My husband has started with a company in the middle of August 2017 and was let go 2 October 2017 due to them replacing him with someone returning.
He was off sick the days before he was let go and when he came back in to work on the Monday, his boss basically said he should just clear his desk and he will pay him 2 weeks pay and his holiday pay.
The issue isn't whether it was fair he was let go or not. The problem is DH was only paid for the 2 weeks and is fuming about his 3.7 days holiday entitlement he didn't get. Is it just bruised ego talking and should he be thankful for the 2 weeks pay he did receive - or should he chase/keep chasing the company up on it?
Did he do something wrong? I’d be checking they acted reasonably in letting him go. What’s their probation policy say? Yes, unless i had made a major error, I’d be chasing for holiday pay and considering unfair dismissal.
Pointless given that he has been there less than two years.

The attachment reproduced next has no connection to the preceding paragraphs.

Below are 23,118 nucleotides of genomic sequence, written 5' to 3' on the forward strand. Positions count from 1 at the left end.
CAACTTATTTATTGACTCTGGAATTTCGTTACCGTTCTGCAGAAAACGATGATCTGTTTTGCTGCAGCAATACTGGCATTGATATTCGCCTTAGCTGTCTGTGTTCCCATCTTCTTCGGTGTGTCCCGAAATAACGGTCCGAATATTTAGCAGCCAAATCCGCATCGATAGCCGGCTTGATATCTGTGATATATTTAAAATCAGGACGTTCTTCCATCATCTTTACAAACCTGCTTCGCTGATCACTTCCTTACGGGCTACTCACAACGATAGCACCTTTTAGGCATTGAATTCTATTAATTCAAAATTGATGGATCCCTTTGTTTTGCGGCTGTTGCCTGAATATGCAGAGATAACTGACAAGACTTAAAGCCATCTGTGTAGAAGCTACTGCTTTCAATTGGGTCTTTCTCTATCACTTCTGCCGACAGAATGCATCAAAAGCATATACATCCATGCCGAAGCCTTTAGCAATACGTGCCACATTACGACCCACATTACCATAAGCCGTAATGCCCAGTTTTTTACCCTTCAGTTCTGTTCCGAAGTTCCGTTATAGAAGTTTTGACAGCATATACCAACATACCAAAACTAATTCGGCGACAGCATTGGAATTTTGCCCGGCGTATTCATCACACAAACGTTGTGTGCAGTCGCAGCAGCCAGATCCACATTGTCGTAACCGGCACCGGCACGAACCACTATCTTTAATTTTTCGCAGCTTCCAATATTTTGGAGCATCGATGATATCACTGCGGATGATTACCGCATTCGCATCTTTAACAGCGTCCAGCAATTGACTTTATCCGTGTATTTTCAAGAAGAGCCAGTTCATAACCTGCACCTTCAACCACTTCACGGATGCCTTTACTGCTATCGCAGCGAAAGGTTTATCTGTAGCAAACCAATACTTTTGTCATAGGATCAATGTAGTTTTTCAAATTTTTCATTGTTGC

Was two weeks his notice period? If so then he's entitled to that plus holiday pay. If his notice period was less, they may be counting the holiday pay in the two weeks. Did he get the "two weeks plus holiday" in writing?
Was he entitled to payment for his sick leave and did he receive it?
If he is entitled to it then he should chase them, and if they're not agreeable he may go to small claims.
Have a look at the contract. What is the notice period? Statutory notice period is only a week with less than 2 yes service. If the contract therefore says that he is only entitled to one week and they’ve paid him two weeks then they’ve probably covered themselves off.
Yes sick within few weeks of being there! I didn't think he was that 'unfairly dismissed' at all - needed some good points to support my argument that he should take it on his chin, be happy about the 2 weeks pay and move on.
Thank you for the good advice Bombardier25966 and CharlieAndLolaCat!
OP, there are some really hateful people on here, ignore them. Your DH ought to be entitled to the contracted annual leave pro rated for the time he served. Get him to contact the company and ask for the money.